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Human Resource Management at Work

Human Resource Management at Work

What Is Human Resource Management?


To understand what human resource management is, we should first review what managers do. Most experts agree that there are five basic functions all managers perform: planning, organizing, staffing, leading, and controlling. In total, these functions represent the management process. Some of the specific activities involved in each function include:


Planning: Establishing goals and standards; developing rules and procedures; developing plans and forecasting-predicting or projecting some future occurrence.

Organizing: Giving each subordinate a specific task; establishing departments; delegating authority to subordinates; establishing channels of authority and communication; coordinating the work of subordinates.

Staffing: Deciding what type of people should be hired; recruiting prospective employees; selecting employees; setting performance standards; compensating employees; evaluating performance; counseling employees; training and developing employees.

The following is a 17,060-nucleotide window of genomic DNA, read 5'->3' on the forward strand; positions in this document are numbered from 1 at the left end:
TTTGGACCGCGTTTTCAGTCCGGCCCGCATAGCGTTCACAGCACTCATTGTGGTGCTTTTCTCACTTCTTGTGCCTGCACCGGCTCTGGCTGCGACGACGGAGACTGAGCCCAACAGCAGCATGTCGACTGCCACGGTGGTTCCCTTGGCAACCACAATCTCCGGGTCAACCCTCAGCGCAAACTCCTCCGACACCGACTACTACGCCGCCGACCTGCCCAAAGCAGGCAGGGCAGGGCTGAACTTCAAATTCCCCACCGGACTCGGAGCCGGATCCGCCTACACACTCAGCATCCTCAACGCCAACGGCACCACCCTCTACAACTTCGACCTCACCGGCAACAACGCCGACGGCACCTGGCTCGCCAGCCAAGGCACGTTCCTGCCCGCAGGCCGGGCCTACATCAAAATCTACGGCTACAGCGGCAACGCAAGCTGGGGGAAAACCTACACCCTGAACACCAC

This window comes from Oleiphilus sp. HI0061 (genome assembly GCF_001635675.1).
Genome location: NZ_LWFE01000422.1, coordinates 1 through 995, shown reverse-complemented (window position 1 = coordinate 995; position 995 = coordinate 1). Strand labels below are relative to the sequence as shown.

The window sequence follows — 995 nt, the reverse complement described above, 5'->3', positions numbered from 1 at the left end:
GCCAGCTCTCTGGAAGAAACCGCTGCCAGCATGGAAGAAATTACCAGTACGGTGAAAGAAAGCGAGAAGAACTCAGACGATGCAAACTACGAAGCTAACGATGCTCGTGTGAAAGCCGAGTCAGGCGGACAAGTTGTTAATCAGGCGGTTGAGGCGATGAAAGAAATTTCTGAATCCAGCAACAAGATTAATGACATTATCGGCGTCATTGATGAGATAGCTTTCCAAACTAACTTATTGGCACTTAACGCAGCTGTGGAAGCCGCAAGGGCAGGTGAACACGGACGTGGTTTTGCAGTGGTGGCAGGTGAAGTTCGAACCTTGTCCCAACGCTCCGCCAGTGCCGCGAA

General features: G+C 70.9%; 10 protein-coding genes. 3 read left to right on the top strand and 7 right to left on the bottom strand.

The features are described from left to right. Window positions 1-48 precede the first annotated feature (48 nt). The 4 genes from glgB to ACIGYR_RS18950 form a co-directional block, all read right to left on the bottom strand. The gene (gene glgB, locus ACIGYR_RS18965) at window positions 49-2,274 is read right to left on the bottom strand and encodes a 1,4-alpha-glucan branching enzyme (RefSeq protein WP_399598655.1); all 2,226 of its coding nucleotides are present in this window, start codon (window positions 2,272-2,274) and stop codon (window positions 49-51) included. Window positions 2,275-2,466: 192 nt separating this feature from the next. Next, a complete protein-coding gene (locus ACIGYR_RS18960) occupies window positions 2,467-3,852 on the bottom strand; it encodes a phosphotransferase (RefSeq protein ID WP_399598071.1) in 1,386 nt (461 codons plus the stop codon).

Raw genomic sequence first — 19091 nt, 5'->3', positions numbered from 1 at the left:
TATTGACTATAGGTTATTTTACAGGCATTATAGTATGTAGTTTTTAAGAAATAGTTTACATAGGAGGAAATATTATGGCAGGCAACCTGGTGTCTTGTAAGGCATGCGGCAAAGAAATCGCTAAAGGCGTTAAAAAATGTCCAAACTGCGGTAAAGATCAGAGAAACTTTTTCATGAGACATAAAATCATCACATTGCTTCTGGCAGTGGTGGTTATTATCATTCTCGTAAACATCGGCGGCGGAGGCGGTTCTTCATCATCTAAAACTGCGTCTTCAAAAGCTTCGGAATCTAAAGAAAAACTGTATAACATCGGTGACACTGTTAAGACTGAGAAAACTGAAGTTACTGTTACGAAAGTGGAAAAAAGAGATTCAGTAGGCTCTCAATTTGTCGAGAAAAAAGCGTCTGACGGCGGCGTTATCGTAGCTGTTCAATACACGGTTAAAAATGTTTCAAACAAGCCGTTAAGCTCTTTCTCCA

Leading: Getting others to get the job done; maintaining morale; motivating subordinates.  

Controlling: Setting standards such as sales quotas, quality standards, or production levels; checking to see how actual performance compares with these standards; taking corrective action as needed.

In this book, we are going to focus on one of these functions: the staffing, personnel management, or (as it's usually called today) human resource (HR) management function. Human resource management refers to the practices and policies you need to carry out the people or personnel aspects of your management job. These include:

Conducting job analyses (determining the nature of each employee's job)

Planning labor needs and recruiting job candidates

Selecting job candidates

Orienting and training new employees

Managing Wages and Salaries (how to compensate employees)

Providing incentives and benefits Appraising performance

Communicating (interviewing, counseling, disciplining)

Training and developing Building employee commitment


And what a manager should know about:

Equal opportunity and affirmative action Employee health and safety Grievances and labor relations